From the desk of Leah Calnan, Director of Metro Property Management
We here at Metro love to support a great cause and tomorrow (26th March) is Purple Day. People from around Australia and the world are asked to 'Go Purple' and spread the word about the brain disorder known as epilepsy to reduce the stigma and show support for people living with epilepsy..
The following is information about the day from the www.everydayhero.com.au website:
Purple Day was founded in 2008 by then nine-year old Cassidy Megan of Nova Scotia, Canada. Motivated by her own struggles with epilepsy, Cassidy wanted to do something to get people talking about epilepsy and seizures, and to let others with epilepsy know that they were not alone. So with the help of the Epilepsy Association of Nova Scotia, Cassidy's idea became the Purple Day Epilepsy campaign.
In 2010 over 100,000 people from around the world, including school students, wore purple on 26 March. Hundreds of workplaces and community groups also joined the campaign, wearing purple to work and hosting Purple Day events.
All united to help spread awareness of epilepsy and show their support for those living with the brain disorder.
That is why this year the Epilepsy Foundation of Victoria has joined other epilepsy associations from across Australia and the world to make Purple Day for Epilepsy 2011 an even greater success.
So please join us on 26 March and help spread awareness of epilepsy in your local community. Go Purple - wear purple, decorate your home or office in purple, host a Purple Day event.
For more information on Purple Day for Epilepsy and if you wish to donate visit http://ow.ly/4m18x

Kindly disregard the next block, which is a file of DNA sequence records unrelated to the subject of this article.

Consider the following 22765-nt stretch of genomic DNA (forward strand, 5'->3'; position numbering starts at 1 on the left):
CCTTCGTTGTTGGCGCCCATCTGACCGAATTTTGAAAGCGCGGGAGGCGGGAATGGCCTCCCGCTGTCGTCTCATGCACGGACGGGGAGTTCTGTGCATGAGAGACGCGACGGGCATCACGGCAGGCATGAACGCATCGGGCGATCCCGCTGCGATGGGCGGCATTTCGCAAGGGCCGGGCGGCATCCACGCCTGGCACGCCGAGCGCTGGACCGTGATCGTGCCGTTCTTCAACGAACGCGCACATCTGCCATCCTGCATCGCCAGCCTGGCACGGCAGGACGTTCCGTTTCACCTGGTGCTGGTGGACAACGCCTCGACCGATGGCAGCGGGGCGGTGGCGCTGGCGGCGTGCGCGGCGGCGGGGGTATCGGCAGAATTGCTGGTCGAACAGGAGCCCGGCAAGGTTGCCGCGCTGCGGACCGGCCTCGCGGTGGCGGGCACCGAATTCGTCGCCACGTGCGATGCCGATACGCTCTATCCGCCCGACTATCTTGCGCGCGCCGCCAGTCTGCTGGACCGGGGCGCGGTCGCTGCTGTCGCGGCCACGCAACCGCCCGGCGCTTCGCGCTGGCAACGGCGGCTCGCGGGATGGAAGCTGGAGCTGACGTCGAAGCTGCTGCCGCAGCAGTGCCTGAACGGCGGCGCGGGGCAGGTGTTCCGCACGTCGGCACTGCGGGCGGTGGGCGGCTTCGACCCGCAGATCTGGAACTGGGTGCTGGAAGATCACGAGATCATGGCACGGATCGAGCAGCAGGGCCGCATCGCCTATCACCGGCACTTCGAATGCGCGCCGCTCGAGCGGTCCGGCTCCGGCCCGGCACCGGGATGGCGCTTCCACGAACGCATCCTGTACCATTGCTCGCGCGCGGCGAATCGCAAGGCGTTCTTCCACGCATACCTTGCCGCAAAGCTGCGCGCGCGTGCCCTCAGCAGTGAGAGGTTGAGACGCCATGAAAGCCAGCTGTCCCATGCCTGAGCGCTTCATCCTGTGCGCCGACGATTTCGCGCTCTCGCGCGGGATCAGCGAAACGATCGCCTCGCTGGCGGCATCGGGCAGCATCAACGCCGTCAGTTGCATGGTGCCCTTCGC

Until next time...
Friday, March 25, 2011
Thursday, March 10, 2011
by James Kirby (Article Dated 6/3/11 Source: http://www.theage.com.au/ http://ow.ly/4bp6d)
Are they all wrong? The IMF, the OECD and now, ladies and gentlemen, those anonymous analysts at The Economist who have branded Australia 'the most overvalued housing market in the world'?
It's quite a call - our house prices are more overvalued than anywhere you'd like to name - Shanghai, Sweden or Switzerland. According to The Economist Australia's home prices are 56.4 per cent overvalued. And that's comfortably above the second-highest figure of 53.7 per cent in Hong Kong.
We stand in contrast to the US where the top 10 cities are approaching fair value at 3.7 per cent overvalued, and in wild contrast to Japan, which has been going nowhere since the early 1990s and is now estimated at 35 per cent undervalued.
These reports - and they are now as regular as Charlie Sheen meltdowns - understandably spook us in a land where the bulk of family wealth is in the home. And if it is beyond dispute that Melbourne and Sydney homes cost more than Hong Kong homes, then we are in a bubble.
But hold it one second … what exactly did The Economist measure? The ratio of home prices to rents in 20 economies.
It's a single measure - and a leaky one at that.
You could simply say Australia tops The Economist list because our average rents are too low - rental yields have remained unchanged at about 4 per cent for many years, though they are beginning to rise.
More likely our home values are justified by one of the best economies in the developed world - even if it is a two-speed model in which mining industries thrive and other sectors struggle. And that's before you factor in the exceptional tax shelter encased in the family home along with the concentration of our populations in four cities.
What's more, the factors that could start to immediately move prices - higher or lower - are dormant. Investors as a proportion of the market have remained unchanged since the GFC while the housing shortage remains virtually static.
Paul Braddick, head of property research at ANZ, points to lower home approvals. In trend terms, home building approvals have been falling for nearly a year, although it has to be said the most recent statistics on home building approvals have been skewered by the Queensland floods crisis. Indeed, the floods highlight the problem with housing statistics. The statistics are riddled with localised exceptions.
When you start comparing international house prices, the problems are enormous.
It is much more probable that they will drift for at least a year after slipping by an estimated 1 per cent in the 12 months to January. And this is not a bad outcome for most homeowners whatever this report or the next report might care to say.